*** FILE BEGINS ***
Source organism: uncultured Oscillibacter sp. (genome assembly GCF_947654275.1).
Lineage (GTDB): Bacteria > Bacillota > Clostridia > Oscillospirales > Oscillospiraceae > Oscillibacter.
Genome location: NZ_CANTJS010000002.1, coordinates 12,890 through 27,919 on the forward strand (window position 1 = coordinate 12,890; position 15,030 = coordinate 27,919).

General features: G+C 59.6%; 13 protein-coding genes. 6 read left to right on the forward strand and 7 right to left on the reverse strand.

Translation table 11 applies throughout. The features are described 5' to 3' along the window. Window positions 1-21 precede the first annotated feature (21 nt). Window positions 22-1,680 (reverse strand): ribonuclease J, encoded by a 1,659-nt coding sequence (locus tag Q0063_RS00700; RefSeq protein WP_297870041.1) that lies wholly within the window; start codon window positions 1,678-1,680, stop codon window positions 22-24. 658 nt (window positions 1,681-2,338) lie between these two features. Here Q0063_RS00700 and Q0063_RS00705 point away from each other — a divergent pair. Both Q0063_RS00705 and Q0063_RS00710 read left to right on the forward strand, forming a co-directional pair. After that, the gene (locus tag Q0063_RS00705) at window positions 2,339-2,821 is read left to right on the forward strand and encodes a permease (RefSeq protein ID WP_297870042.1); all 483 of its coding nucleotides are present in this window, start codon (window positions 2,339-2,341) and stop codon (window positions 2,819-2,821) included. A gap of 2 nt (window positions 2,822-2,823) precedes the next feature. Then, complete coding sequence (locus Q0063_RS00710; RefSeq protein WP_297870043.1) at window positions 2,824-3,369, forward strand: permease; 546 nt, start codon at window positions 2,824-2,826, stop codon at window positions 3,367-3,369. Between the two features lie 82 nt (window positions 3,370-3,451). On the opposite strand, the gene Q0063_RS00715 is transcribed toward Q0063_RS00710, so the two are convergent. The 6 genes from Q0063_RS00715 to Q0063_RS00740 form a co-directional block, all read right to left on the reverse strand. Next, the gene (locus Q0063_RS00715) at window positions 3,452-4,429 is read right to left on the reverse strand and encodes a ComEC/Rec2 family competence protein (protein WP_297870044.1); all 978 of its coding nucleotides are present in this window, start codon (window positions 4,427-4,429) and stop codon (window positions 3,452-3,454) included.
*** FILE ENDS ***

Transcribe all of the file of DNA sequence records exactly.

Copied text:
Source organism: uncultured Oscillibacter sp. (genome assembly GCF_947654275.1).
Lineage (GTDB): Bacteria > Bacillota > Clostridia > Oscillospirales > Oscillospiraceae > Oscillibacter.
Genome location: NZ_CANTJS010000002.1, coordinates 12,890 through 27,919 on the forward strand (window position 1 = coordinate 12,890; position 15,030 = coordinate 27,919).

General features: G+C 59.6%; 13 protein-coding genes. 6 read left to right on the forward strand and 7 right to left on the reverse strand.

Translation table 11 applies throughout. The features are described 5' to 3' along the window. Window positions 1-21 precede the first annotated feature (21 nt). Window positions 22-1,680 (reverse strand): ribonuclease J, encoded by a 1,659-nt coding sequence (locus tag Q0063_RS00700; RefSeq protein WP_297870041.1) that lies wholly within the window; start codon window positions 1,678-1,680, stop codon window positions 22-24. 658 nt (window positions 1,681-2,338) lie between these two features. Here Q0063_RS00700 and Q0063_RS00705 point away from each other — a divergent pair. Both Q0063_RS00705 and Q0063_RS00710 read left to right on the forward strand, forming a co-directional pair. After that, the gene (locus tag Q0063_RS00705) at window positions 2,339-2,821 is read left to right on the forward strand and encodes a permease (RefSeq protein ID WP_297870042.1); all 483 of its coding nucleotides are present in this window, start codon (window positions 2,339-2,341) and stop codon (window positions 2,819-2,821) included. A gap of 2 nt (window positions 2,822-2,823) precedes the next feature. Then, complete coding sequence (locus Q0063_RS00710; RefSeq protein WP_297870043.1) at window positions 2,824-3,369, forward strand: permease; 546 nt, start codon at window positions 2,824-2,826, stop codon at window positions 3,367-3,369. Between the two features lie 82 nt (window positions 3,370-3,451). On the opposite strand, the gene Q0063_RS00715 is transcribed toward Q0063_RS00710, so the two are convergent. The 6 genes from Q0063_RS00715 to Q0063_RS00740 form a co-directional block, all read right to left on the reverse strand. Next, the gene (locus Q0063_RS00715) at window positions 3,452-4,429 is read right to left on the reverse strand and encodes a ComEC/Rec2 family competence protein (protein WP_297870044.1); all 978 of its coding nucleotides are present in this window, start codon (window positions 4,427-4,429) and stop codon (window positions 3,452-3,454) included.